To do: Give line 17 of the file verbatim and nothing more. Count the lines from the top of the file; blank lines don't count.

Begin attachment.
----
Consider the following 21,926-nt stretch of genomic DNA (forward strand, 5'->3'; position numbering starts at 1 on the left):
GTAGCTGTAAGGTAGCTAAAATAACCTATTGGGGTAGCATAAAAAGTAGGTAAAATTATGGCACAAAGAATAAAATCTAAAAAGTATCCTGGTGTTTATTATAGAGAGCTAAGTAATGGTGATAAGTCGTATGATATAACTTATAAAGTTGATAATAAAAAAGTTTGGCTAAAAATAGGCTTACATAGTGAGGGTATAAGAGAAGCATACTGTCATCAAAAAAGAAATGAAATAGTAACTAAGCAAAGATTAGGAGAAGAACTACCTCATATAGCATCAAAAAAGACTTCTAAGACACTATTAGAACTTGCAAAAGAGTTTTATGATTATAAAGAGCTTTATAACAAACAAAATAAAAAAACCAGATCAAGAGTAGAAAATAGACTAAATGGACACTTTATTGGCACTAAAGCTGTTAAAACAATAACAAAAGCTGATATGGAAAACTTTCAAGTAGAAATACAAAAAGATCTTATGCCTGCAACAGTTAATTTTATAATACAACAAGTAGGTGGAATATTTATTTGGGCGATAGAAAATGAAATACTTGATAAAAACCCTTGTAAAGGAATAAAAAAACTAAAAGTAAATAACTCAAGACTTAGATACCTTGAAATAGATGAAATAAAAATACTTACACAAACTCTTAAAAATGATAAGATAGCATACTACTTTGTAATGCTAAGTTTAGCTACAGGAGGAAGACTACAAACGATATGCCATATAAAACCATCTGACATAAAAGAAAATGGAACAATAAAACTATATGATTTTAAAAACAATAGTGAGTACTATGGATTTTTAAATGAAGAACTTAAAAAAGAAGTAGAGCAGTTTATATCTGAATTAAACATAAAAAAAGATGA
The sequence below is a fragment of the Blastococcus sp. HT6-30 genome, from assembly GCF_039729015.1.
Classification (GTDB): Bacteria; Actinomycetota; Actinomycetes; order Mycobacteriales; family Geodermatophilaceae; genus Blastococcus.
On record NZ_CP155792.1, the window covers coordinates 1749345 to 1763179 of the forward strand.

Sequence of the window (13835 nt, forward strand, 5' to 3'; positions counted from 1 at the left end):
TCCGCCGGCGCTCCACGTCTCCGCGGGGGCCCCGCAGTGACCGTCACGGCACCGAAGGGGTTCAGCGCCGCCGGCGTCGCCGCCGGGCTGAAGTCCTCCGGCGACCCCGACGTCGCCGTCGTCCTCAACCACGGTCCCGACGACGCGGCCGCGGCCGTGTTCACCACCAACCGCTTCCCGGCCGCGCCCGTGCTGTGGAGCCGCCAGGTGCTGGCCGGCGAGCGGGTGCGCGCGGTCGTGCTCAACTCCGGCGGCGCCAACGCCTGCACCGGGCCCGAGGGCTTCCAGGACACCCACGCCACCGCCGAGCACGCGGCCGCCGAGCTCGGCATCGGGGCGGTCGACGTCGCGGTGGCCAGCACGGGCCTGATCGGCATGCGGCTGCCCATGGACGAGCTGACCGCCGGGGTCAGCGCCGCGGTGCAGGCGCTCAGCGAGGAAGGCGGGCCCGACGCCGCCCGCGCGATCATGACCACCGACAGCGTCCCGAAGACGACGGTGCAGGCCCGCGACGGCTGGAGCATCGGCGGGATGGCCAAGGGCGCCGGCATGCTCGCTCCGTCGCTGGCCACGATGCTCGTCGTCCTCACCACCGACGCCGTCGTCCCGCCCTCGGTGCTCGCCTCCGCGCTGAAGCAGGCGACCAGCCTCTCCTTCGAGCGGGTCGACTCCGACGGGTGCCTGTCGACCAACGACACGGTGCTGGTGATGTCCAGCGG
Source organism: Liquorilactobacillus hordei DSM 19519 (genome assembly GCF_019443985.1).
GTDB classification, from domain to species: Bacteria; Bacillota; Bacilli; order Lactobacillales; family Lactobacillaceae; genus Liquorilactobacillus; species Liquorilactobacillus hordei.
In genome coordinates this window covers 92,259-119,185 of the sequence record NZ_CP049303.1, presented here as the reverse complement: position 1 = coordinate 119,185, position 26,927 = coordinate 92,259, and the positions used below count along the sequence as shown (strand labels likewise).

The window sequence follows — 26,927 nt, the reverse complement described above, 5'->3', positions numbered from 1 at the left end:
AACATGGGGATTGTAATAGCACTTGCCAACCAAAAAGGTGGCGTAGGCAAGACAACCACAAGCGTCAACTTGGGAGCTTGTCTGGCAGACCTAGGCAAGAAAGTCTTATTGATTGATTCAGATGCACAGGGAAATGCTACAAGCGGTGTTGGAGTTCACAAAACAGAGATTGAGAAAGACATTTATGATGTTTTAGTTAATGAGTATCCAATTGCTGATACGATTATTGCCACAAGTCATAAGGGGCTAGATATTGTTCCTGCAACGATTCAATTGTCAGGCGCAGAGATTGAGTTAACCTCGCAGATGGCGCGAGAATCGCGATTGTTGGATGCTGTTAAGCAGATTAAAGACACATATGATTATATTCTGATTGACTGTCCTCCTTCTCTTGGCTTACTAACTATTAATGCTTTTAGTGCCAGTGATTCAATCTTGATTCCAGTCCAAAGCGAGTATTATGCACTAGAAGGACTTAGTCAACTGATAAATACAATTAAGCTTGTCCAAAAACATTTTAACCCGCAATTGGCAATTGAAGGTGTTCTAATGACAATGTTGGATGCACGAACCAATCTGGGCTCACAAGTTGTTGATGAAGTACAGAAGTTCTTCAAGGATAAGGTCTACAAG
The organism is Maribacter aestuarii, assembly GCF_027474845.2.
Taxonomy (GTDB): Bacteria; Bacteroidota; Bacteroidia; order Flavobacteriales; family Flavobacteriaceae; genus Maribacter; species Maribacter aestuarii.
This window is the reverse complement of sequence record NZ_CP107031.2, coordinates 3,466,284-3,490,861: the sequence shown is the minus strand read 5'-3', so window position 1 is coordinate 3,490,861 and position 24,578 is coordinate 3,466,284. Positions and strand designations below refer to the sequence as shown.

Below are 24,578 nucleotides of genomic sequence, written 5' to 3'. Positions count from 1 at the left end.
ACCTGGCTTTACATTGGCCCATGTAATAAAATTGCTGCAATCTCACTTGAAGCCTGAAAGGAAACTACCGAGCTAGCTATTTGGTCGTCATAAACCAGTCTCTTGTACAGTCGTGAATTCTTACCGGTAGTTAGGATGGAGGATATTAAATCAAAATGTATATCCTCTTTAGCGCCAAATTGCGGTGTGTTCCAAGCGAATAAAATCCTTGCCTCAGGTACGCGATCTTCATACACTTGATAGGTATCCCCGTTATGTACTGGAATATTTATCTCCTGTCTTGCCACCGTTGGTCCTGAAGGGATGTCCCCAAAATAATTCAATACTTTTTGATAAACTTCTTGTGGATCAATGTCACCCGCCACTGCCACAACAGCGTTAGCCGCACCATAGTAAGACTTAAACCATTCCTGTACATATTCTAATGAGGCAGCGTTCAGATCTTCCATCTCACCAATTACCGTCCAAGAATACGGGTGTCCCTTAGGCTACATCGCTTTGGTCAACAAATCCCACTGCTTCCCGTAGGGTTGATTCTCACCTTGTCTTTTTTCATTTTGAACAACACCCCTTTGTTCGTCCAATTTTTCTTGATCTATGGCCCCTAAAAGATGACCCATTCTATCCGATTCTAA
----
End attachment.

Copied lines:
ACCTGGCTTTACATTGGCCCATGTAATAAAATTGCTGCAATCTCACTTGAAGCCTGAAAGGAAACTACCGAGCTAGCTATTTGGTCGTCATAAACCAGTCTCTTGTACAGTCGTGAATTCTTACCGGTAGTTAGGATGGAGGATATTAAATCAAAATGTATATCCTCTTTAGCGCCAAATTGCGGTGTGTTCCAAGCGAATAAAATCCTTGCCTCAGGTACGCGATCTTCATACACTTGATAGGTATCCCCGTTATGTACTGGAATATTTATCTCCTGTCTTGCCACCGTTGGTCCTGAAGGGATGTCCCCAAAATAATTCAATACTTTTTGATAAACTTCTTGTGGATCAATGTCACCCGCCACTGCCACAACAGCGTTAGCCGCACCATAGTAAGACTTAAACCATTCCTGTACATATTCTAATGAGGCAGCGTTCAGATCTTCCATCTCACCAATTACCGTCCAAGAATACGGGTGTCCCTTAGGCTACATCGCTTTGGTCAACAAATCCCACTGCTTCCCGTAGGGTTGATTCTCACCTTGTCTTTTTTCATTTTGAACAACACCCCTTTGTTCGTCCAATTTTTCTTGATCTATGGCCCCTAAAAGATGACCCATTCTATCCGATTCTAA